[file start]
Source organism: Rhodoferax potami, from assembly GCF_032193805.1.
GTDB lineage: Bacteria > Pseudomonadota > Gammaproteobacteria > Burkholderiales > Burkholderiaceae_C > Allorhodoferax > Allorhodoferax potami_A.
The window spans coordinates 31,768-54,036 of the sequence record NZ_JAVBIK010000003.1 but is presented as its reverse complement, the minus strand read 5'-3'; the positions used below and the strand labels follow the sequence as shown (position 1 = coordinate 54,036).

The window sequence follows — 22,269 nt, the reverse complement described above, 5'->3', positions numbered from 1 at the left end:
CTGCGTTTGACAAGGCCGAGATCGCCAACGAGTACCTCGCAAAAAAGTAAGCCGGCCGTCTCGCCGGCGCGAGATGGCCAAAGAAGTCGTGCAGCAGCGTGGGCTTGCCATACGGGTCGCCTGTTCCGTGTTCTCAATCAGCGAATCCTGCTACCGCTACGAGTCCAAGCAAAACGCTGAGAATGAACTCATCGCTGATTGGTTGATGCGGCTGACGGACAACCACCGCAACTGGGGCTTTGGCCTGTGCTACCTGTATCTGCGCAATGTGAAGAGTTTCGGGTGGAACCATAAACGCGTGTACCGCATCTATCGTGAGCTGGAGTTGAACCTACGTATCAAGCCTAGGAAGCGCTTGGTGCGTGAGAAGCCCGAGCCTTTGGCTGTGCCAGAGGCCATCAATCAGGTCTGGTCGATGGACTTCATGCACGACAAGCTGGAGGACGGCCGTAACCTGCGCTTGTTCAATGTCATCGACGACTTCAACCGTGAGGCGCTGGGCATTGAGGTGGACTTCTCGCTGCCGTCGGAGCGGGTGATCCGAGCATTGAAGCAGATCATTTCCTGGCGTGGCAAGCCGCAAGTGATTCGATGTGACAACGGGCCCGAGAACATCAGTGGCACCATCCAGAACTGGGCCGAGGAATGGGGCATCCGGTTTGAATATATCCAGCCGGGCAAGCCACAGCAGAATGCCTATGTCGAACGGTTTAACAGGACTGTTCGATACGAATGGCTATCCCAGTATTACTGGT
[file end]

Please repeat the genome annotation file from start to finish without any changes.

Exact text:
Source organism: Rhodoferax potami, from assembly GCF_032193805.1.
GTDB lineage: Bacteria > Pseudomonadota > Gammaproteobacteria > Burkholderiales > Burkholderiaceae_C > Allorhodoferax > Allorhodoferax potami_A.
The window spans coordinates 31,768-54,036 of the sequence record NZ_JAVBIK010000003.1 but is presented as its reverse complement, the minus strand read 5'-3'; the positions used below and the strand labels follow the sequence as shown (position 1 = coordinate 54,036).

The window sequence follows — 22,269 nt, the reverse complement described above, 5'->3', positions numbered from 1 at the left end:
CTGCGTTTGACAAGGCCGAGATCGCCAACGAGTACCTCGCAAAAAAGTAAGCCGGCCGTCTCGCCGGCGCGAGATGGCCAAAGAAGTCGTGCAGCAGCGTGGGCTTGCCATACGGGTCGCCTGTTCCGTGTTCTCAATCAGCGAATCCTGCTACCGCTACGAGTCCAAGCAAAACGCTGAGAATGAACTCATCGCTGATTGGTTGATGCGGCTGACGGACAACCACCGCAACTGGGGCTTTGGCCTGTGCTACCTGTATCTGCGCAATGTGAAGAGTTTCGGGTGGAACCATAAACGCGTGTACCGCATCTATCGTGAGCTGGAGTTGAACCTACGTATCAAGCCTAGGAAGCGCTTGGTGCGTGAGAAGCCCGAGCCTTTGGCTGTGCCAGAGGCCATCAATCAGGTCTGGTCGATGGACTTCATGCACGACAAGCTGGAGGACGGCCGTAACCTGCGCTTGTTCAATGTCATCGACGACTTCAACCGTGAGGCGCTGGGCATTGAGGTGGACTTCTCGCTGCCGTCGGAGCGGGTGATCCGAGCATTGAAGCAGATCATTTCCTGGCGTGGCAAGCCGCAAGTGATTCGATGTGACAACGGGCCCGAGAACATCAGTGGCACCATCCAGAACTGGGCCGAGGAATGGGGCATCCGGTTTGAATATATCCAGCCGGGCAAGCCACAGCAGAATGCCTATGTCGAACGGTTTAACAGGACTGTTCGATACGAATGGCTATCCCAGTATTACTGGT